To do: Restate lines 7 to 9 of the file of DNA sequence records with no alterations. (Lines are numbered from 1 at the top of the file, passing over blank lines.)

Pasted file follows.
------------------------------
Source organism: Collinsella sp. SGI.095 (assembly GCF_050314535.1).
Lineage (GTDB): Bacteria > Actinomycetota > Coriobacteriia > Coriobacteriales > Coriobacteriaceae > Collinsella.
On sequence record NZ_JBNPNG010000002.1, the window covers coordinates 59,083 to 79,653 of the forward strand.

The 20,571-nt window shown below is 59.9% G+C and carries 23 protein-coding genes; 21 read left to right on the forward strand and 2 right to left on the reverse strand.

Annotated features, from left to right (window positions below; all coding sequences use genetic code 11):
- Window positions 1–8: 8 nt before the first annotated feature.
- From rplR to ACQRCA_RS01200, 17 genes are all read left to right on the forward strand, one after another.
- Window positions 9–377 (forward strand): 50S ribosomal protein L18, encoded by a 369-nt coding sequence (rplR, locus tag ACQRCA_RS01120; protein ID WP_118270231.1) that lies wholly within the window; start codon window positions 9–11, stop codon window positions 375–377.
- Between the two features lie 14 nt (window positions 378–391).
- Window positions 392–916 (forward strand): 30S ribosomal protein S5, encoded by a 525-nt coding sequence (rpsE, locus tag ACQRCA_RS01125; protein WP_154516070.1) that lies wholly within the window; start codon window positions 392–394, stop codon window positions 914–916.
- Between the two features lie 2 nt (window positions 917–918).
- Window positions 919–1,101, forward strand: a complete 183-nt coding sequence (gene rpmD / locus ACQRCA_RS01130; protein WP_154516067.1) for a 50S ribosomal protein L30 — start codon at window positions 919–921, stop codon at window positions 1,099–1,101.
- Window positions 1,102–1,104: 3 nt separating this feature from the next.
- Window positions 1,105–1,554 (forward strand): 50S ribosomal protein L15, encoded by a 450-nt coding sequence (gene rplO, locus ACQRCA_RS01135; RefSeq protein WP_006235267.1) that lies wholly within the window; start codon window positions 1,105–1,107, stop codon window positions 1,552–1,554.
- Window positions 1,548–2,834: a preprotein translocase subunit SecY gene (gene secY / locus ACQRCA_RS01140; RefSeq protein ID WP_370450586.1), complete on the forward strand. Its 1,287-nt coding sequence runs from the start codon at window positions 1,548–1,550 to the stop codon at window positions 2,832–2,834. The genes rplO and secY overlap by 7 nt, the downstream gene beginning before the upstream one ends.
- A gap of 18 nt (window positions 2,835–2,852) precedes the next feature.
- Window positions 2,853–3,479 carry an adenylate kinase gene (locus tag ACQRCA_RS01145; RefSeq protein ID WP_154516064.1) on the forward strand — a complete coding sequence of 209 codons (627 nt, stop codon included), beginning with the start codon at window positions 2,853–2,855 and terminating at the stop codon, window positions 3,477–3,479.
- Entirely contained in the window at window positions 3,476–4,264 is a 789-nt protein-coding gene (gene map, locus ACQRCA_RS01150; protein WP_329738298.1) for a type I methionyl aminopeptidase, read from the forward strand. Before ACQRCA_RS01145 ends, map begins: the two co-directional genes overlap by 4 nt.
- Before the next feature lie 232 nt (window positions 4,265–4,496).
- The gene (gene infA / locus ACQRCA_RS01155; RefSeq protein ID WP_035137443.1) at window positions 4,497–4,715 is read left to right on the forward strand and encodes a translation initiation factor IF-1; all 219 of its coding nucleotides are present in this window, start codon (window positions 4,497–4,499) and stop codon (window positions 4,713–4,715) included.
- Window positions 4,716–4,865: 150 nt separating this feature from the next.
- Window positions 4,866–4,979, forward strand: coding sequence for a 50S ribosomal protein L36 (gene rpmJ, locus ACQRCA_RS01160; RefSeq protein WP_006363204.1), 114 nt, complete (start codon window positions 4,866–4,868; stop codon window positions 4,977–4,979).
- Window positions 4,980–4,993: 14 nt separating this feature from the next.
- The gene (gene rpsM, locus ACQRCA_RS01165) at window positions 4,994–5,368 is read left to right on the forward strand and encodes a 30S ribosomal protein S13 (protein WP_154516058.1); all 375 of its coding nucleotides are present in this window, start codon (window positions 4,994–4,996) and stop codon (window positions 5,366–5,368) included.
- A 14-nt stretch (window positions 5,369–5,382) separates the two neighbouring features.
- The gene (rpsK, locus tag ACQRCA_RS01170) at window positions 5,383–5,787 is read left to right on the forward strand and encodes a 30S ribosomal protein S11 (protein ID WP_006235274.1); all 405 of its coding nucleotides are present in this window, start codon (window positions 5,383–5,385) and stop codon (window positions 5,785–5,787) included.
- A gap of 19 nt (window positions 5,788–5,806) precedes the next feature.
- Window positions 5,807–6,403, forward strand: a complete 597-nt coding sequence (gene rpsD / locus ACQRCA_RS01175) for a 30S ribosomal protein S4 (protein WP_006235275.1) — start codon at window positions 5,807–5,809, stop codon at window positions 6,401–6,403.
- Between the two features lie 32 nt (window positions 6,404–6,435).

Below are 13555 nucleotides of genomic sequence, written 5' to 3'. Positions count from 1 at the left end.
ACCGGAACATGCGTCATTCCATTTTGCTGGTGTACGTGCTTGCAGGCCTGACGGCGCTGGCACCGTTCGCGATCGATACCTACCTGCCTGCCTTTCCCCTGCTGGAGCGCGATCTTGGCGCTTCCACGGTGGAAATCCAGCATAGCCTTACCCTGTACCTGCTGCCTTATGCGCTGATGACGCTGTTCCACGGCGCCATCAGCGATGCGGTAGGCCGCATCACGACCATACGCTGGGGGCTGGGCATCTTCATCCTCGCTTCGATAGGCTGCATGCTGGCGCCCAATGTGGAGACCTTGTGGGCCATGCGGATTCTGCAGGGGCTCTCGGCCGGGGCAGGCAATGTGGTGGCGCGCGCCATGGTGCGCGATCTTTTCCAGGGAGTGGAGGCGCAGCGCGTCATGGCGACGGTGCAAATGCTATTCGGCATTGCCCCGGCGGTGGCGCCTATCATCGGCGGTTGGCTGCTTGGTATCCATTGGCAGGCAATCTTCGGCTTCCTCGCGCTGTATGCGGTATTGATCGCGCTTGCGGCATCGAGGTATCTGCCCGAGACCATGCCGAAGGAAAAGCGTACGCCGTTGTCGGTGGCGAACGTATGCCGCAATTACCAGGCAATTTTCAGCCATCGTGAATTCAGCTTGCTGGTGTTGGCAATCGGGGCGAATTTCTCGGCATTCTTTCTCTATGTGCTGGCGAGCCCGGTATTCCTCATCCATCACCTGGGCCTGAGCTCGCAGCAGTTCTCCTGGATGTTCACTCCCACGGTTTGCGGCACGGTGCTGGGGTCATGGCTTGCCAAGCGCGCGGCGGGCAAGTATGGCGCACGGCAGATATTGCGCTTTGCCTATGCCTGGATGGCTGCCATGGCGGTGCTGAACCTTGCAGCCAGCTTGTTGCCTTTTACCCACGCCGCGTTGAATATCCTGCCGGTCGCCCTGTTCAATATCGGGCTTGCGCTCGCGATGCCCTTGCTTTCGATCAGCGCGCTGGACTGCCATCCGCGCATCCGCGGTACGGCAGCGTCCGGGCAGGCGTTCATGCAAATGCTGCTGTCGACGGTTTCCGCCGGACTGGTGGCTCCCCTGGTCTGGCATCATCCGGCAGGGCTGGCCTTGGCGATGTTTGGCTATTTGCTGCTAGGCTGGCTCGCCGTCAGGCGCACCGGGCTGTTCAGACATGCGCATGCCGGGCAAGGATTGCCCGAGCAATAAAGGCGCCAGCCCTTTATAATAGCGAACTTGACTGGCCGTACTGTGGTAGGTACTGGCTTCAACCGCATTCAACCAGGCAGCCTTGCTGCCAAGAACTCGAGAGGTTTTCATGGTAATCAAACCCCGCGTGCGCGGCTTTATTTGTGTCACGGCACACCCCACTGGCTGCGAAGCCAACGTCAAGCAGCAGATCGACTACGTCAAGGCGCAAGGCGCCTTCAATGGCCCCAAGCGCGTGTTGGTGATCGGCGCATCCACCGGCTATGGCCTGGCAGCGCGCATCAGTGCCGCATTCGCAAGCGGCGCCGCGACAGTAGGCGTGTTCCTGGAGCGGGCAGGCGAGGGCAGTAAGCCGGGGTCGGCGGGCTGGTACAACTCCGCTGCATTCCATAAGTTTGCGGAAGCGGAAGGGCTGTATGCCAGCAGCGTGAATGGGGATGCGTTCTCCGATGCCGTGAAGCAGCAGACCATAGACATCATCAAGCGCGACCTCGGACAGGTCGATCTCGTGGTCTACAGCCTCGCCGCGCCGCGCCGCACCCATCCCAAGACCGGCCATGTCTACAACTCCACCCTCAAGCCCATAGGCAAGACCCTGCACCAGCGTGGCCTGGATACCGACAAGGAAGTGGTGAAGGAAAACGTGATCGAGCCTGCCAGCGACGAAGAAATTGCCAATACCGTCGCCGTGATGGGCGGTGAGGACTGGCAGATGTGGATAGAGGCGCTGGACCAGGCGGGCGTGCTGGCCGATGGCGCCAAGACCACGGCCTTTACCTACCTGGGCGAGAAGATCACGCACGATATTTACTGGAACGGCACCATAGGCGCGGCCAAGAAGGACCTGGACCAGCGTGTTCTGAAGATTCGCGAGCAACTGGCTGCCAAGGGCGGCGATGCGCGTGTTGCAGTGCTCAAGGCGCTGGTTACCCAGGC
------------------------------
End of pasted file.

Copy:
- From rplR to ACQRCA_RS01200, 17 genes are all read left to right on the forward strand, one after another.
- Window positions 9–377 (forward strand): 50S ribosomal protein L18, encoded by a 369-nt coding sequence (rplR, locus tag ACQRCA_RS01120; protein ID WP_118270231.1) that lies wholly within the window; start codon window positions 9–11, stop codon window positions 375–377.
- Between the two features lie 14 nt (window positions 378–391).